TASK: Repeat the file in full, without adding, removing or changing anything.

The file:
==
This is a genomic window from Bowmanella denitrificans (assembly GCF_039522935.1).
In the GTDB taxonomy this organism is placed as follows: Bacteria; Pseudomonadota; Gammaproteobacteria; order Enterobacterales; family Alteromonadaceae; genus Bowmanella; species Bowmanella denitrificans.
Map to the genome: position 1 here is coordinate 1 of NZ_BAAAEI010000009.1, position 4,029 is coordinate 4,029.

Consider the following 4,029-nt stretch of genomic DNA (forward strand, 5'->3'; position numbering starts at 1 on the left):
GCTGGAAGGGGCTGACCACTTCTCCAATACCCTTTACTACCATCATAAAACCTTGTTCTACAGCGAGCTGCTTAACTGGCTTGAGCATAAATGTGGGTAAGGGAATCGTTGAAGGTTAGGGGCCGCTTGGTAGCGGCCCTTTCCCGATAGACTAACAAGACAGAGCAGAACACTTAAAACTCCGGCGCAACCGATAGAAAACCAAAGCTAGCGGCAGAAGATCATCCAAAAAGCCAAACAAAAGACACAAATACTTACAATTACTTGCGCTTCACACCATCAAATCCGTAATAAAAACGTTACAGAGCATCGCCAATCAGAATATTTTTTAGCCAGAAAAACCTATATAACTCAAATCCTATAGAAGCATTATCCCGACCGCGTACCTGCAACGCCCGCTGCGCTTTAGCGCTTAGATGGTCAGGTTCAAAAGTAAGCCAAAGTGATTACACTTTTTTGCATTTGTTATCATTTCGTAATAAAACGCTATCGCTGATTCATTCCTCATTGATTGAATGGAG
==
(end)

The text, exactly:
This is a genomic window from Bowmanella denitrificans (assembly GCF_039522935.1).
In the GTDB taxonomy this organism is placed as follows: Bacteria; Pseudomonadota; Gammaproteobacteria; order Enterobacterales; family Alteromonadaceae; genus Bowmanella; species Bowmanella denitrificans.
Map to the genome: position 1 here is coordinate 1 of NZ_BAAAEI010000009.1, position 4,029 is coordinate 4,029.

Consider the following 4,029-nt stretch of genomic DNA (forward strand, 5'->3'; position numbering starts at 1 on the left):
GCTGGAAGGGGCTGACCACTTCTCCAATACCCTTTACTACCATCATAAAACCTTGTTCTACAGCGAGCTGCTTAACTGGCTTGAGCATAAATGTGGGTAAGGGAATCGTTGAAGGTTAGGGGCCGCTTGGTAGCGGCCCTTTCCCGATAGACTAACAAGACAGAGCAGAACACTTAAAACTCCGGCGCAACCGATAGAAAACCAAAGCTAGCGGCAGAAGATCATCCAAAAAGCCAAACAAAAGACACAAATACTTACAATTACTTGCGCTTCACACCATCAAATCCGTAATAAAAACGTTACAGAGCATCGCCAATCAGAATATTTTTTAGCCAGAAAAACCTATATAACTCAAATCCTATAGAAGCATTATCCCGACCGCGTACCTGCAACGCCCGCTGCGCTTTAGCGCTTAGATGGTCAGGTTCAAAAGTAAGCCAAAGTGATTACACTTTTTTGCATTTGTTATCATTTCGTAATAAAACGCTATCGCTGATTCATTCCTCATTGATTGAATGGAG